Alexandra Merrill: Aging Meaningfully

“I’m not done with my transformation.”

Alexandra Merrill, on the cusp of 80, quoting Stanley Kunitz in his poem, The Layers, which he wrote upon turning 90.

Zanda, as she is called, embodies aging meaningfully.

I’m proposing substituting “aging meaningfully” with the commonly used phrase “aging successfully,” which makes aging sound like a competition: either you age successfully or unsuccessfully. If one succumbs to a blue period, is she aging unsuccessfully? Aging meaningfully makes room for those days when you might feel like retreating or simply don’t feel well.

Each of us has to arrive at her own vision of meaningful aging. For those of us reaching for a way to conceive of our remaining years, Zanda offers food for thought.

Contemplating a Meaningful Older Life

I first met Zanda about ten years ago when I was living near her in Tenants Harbor, Maine. I was struggling with a love relationship and a friend recommended Zanda who offered conversations for clarifying one’s personal issues. They were a sideline to her retreats for women group leaders.

As Zanda describes her childhood during World War 2, it becomes apparent that her affinity for women’s circles can be traced to assisting in her grandmother and mother’s circles that were knitting socks and making bandages for the war effort.

A WW ll women’s knitting group similar to what Zanda joined as a girl

By the age of ten Zanda had incorporated her family’s creed to be of use in the world. She was also taught to be kind and to try not to do harm along with the reminder if one does something harmful, it’s important to make amends. To this day Zanda holds this philosophy central.

With a community engaged mother and an academic father, Zanda commented, “It never occurred to me not to work.” Her first job was as a public school teacher. Since she found herself more interested in the process of learning and how groups work over teaching content, she eventually left teaching to train as a group leader. This shift occurred in the 1980’s when Feminism’s second wave was in full swing.

Zanda embraced Feminism, creating her life’s work by integrating Feminist principles into her work with women’s circles. For the past 35 years she has been conducting retreats for women leaders. More recently she has been co-leading women’s retreats and retreats for all interested persons with astrologer Arifa Boehler.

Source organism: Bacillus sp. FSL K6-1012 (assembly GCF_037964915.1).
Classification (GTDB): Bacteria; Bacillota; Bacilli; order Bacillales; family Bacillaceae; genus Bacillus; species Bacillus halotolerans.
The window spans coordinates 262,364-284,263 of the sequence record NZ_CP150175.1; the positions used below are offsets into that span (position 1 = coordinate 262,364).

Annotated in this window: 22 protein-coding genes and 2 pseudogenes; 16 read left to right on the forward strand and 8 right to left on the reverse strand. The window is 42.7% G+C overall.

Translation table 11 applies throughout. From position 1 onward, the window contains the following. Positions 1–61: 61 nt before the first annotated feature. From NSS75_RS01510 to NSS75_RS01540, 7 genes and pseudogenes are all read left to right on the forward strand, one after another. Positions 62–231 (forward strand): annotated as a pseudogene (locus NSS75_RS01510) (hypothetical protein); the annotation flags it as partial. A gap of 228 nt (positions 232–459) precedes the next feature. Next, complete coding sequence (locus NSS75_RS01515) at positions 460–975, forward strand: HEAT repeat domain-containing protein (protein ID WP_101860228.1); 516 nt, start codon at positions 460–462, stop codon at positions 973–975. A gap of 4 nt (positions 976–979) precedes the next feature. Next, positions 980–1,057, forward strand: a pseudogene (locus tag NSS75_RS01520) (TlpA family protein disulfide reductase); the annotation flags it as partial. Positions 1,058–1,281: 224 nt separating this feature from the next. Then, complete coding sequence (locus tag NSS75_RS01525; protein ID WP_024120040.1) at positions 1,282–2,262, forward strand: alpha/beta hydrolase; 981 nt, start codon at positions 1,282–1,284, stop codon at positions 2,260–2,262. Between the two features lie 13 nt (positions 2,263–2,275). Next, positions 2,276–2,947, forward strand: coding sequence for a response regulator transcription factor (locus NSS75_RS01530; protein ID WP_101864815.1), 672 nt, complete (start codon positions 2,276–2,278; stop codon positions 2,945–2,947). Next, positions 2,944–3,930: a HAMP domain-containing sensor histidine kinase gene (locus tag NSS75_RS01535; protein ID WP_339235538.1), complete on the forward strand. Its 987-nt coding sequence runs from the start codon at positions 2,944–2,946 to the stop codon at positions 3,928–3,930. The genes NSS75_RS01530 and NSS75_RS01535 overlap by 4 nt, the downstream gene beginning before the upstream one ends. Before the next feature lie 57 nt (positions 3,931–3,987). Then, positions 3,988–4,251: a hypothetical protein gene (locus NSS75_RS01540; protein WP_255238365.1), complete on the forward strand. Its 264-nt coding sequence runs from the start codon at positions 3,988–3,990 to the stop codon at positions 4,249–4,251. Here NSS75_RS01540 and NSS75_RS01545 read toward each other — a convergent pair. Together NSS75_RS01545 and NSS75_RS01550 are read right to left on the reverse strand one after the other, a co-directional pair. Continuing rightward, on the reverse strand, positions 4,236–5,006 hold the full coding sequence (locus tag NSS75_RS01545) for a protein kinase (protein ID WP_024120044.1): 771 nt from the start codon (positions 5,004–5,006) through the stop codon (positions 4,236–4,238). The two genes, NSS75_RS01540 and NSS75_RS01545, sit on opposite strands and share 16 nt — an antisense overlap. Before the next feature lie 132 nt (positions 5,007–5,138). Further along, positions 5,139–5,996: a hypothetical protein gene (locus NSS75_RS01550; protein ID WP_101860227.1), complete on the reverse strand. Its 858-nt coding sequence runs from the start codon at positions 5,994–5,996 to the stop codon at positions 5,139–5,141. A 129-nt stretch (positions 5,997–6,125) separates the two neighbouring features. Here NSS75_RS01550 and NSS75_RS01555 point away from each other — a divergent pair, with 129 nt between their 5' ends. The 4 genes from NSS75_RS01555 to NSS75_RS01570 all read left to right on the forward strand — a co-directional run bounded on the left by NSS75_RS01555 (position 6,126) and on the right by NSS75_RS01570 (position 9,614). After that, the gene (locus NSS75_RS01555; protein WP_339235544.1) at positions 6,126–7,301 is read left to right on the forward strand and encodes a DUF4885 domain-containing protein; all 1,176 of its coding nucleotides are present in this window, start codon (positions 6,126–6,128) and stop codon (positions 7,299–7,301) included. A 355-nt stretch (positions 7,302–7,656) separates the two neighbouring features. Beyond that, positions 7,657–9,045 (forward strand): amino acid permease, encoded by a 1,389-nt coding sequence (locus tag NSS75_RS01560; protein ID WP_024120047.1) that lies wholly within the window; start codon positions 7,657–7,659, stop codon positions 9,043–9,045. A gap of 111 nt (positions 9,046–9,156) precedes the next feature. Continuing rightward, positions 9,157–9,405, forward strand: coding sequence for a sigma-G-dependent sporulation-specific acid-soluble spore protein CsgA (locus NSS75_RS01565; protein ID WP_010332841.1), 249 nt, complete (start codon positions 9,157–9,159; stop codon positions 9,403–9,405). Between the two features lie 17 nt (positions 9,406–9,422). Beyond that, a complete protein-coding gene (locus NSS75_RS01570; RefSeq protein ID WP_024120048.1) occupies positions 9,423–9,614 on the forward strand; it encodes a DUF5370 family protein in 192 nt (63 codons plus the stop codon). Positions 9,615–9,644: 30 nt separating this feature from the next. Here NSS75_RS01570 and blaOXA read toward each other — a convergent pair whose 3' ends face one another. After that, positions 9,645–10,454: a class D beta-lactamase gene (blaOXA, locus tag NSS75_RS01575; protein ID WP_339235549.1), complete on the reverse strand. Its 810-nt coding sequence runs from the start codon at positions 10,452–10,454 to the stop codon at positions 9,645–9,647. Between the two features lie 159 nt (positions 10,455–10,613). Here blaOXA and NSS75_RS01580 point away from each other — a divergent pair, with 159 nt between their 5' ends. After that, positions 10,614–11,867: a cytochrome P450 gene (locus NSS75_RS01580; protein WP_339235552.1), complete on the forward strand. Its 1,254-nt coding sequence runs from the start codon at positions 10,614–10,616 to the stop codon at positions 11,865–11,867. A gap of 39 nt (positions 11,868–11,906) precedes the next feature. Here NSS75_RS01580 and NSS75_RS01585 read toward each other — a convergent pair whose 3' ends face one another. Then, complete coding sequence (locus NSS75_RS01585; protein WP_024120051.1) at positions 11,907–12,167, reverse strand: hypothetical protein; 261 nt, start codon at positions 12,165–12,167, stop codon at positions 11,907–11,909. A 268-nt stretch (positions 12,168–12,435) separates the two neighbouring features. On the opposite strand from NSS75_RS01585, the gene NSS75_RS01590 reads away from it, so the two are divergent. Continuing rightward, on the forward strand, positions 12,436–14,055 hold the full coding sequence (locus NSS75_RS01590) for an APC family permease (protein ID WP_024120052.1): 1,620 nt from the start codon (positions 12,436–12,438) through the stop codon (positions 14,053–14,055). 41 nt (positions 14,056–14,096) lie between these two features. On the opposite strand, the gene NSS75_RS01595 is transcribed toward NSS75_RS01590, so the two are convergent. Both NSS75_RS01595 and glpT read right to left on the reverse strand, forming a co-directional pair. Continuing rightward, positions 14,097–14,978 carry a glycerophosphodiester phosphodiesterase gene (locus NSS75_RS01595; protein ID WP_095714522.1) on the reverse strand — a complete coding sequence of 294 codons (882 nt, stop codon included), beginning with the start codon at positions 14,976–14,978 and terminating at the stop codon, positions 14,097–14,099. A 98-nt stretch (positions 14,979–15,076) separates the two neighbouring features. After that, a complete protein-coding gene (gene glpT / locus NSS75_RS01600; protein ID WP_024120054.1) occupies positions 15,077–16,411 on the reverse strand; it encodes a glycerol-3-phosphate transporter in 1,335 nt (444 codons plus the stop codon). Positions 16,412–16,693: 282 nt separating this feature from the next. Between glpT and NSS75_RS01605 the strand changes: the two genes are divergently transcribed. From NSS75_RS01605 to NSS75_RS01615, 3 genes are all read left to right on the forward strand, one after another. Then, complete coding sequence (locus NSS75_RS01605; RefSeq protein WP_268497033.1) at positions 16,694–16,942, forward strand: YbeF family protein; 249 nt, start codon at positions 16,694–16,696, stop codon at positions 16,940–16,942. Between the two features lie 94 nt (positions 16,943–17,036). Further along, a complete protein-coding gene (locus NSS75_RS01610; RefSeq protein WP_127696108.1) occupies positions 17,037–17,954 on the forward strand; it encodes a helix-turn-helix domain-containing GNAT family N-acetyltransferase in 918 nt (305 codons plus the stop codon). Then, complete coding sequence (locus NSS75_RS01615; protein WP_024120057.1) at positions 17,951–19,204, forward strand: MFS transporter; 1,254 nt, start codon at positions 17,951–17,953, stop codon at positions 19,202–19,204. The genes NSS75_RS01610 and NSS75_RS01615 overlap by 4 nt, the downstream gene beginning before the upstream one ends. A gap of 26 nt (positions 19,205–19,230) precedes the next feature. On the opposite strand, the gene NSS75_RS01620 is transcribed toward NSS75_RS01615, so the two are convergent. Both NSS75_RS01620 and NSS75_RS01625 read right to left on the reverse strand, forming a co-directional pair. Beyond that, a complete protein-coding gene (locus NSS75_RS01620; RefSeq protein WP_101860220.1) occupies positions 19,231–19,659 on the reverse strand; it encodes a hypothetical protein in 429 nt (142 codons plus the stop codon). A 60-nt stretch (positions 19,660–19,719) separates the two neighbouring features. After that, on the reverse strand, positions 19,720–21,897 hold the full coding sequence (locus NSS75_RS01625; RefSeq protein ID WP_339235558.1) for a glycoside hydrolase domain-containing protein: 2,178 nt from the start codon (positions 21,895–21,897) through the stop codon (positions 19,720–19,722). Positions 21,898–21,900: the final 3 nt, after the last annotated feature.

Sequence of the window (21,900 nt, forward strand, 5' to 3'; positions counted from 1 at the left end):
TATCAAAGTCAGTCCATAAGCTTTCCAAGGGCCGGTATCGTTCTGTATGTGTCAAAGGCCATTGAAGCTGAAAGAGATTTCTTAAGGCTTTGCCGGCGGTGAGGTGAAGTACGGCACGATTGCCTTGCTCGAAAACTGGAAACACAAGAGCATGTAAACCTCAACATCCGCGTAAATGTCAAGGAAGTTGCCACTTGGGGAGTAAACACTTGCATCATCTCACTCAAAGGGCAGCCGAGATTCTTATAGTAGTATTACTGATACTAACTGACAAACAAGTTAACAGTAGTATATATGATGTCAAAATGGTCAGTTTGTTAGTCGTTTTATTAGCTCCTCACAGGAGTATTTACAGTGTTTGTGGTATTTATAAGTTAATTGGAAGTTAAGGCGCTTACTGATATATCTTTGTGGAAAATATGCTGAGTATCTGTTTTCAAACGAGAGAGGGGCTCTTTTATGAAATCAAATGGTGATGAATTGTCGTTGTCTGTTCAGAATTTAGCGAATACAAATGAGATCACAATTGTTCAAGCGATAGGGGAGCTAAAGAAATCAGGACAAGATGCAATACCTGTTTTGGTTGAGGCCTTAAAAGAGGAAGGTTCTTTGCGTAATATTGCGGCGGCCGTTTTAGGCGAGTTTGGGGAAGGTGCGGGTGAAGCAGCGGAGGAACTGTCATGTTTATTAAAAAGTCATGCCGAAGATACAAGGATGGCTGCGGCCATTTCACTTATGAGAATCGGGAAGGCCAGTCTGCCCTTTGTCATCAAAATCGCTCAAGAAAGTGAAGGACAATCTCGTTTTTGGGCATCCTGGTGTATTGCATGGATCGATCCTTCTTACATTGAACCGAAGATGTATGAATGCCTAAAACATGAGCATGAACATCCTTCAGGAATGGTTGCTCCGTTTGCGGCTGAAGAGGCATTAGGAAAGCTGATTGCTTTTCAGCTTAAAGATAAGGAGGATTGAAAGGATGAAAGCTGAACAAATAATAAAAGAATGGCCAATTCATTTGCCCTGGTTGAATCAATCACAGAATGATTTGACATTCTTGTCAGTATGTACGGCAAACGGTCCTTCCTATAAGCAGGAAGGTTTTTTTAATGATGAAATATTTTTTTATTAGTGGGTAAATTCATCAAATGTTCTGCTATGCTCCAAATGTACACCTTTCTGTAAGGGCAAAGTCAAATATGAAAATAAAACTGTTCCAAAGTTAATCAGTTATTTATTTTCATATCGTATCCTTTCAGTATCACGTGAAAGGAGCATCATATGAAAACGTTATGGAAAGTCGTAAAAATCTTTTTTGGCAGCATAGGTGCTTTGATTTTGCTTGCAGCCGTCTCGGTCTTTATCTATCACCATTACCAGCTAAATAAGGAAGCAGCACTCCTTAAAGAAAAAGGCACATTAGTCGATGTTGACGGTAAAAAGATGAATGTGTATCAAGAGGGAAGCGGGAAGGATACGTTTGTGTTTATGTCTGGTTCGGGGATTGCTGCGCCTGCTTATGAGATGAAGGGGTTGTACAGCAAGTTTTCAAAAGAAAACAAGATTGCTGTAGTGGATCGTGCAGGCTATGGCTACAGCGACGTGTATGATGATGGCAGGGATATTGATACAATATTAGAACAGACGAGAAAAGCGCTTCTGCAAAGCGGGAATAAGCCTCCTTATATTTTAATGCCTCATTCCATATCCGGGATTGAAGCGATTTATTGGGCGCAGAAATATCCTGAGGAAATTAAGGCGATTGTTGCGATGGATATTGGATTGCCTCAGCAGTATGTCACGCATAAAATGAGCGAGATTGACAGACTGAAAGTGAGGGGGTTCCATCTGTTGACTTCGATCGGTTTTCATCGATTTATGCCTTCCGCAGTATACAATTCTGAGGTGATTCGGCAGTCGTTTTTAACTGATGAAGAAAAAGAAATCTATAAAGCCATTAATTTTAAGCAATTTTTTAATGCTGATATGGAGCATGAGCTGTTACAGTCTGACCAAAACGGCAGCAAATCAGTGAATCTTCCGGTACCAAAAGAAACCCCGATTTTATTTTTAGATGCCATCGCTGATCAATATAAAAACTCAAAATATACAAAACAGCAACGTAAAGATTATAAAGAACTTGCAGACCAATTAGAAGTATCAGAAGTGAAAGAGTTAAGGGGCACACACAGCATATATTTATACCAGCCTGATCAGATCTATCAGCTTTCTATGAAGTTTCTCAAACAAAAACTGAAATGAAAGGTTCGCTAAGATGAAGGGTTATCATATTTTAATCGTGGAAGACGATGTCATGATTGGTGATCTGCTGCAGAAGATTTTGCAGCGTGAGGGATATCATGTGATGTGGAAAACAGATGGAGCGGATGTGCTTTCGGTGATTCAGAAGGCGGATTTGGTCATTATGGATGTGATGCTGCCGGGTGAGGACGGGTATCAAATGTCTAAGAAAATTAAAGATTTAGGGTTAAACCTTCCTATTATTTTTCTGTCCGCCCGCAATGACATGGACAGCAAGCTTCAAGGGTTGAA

When asked to reflect on her life as an older woman, Zanda expresses gratitude for her “secure retirement.” She finds her Elder stage to be one that “is slower, deeper and satisfying in a more gentle way.”

Zanda working with a women’s group in India, c. 2007

Zanda was careful to point out that sometimes being a white woman ‘Elder’ in the white world, which doesn’t often welcome its Elders, is not a simple process whereas most everywhere else she has travelled, especially in the communities of color, Elders appear to be received and well-held. Ageism intersects with misogyny and racism and classism everywhere she has been.

At present Zanda finds herself pondering:

What must I still learn?

What is there to teach?

What do I need to pass on?

How can I still be of service?

How can I use my remaining years in the service of compassion?

In response to the latter, Zanda finds meaning in her volunteer work with Hospice. She encounters the “cruelty of ageism” in the lonely patients she regularly visits. She is indebted to her Hospice work for “keeping me in the face of mortality and helping me not to get cynical. I am trying to stay present this way to the complexities of the world.”

“The cruelty of ageism” which often isolates older women

Zanda describes her quiet solo country life with an almost Buddhist reverence. She appears at peace with herself, without apologies for her life. When asked what advice she might have for older women who struggle with aging, she answered for herself, “I don’t want to be lamenting. I’m lucky to be alive.”

For Zanda a big perk of aging is being a grandmother. She lights up as she comments on the joys of grand parenting, noting that a grandparent’s job might be to provide “a safe house,” or “a place where my grandchildren can visit and bring their friends and be comforted.” She elaborates, “Being a grandparent means, “being able to hold space for whatever may evolve.”

The joys of being a grandmother: Lisa with her granddaughter, Gigi

Perhaps the essence of aging meaningfully is represented in Zanda’s commitment to her continuing growth: “There is no end to learning. I’m hoping that I won’t shut down to my own growth.”

For more information on Zanda’s retreats, “Patterns of Fate,” visit her website:

This post originally appeared on WOW Blog on June 6, 2017.

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